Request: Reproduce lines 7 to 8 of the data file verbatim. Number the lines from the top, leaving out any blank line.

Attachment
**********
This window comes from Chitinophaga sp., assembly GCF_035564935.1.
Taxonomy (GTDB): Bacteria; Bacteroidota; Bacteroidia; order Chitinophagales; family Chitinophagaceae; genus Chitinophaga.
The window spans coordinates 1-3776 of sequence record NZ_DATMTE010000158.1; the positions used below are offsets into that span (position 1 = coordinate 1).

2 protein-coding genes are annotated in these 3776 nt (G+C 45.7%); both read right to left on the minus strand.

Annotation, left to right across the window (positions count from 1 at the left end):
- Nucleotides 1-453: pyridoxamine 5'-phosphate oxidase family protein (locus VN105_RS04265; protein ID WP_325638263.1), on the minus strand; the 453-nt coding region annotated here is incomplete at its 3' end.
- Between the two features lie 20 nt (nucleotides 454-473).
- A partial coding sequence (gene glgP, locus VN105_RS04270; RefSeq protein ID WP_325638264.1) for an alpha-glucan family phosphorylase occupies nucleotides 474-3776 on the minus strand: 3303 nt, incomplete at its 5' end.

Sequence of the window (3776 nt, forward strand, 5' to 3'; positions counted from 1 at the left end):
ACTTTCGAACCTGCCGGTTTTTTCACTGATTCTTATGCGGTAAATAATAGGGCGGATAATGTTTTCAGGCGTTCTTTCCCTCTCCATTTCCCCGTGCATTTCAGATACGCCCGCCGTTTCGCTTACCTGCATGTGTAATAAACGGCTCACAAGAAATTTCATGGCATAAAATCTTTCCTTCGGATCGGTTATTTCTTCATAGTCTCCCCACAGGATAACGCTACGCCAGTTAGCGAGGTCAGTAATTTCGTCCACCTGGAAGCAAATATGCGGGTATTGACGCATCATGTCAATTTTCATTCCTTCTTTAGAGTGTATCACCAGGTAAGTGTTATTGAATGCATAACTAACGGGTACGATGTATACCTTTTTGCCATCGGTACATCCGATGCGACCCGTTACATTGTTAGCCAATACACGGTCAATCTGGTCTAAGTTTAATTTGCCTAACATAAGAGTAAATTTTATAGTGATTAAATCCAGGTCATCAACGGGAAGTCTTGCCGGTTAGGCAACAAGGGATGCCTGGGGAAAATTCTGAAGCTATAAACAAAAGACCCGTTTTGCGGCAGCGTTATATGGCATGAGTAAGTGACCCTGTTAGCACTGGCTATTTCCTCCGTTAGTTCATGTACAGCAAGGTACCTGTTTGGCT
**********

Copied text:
- Between the two features lie 20 nt (nucleotides 454-473).
- A partial coding sequence (gene glgP, locus VN105_RS04270; RefSeq protein ID WP_325638264.1) for an alpha-glucan family phosphorylase occupies nucleotides 474-3776 on the minus strand: 3303 nt, incomplete at its 5' end.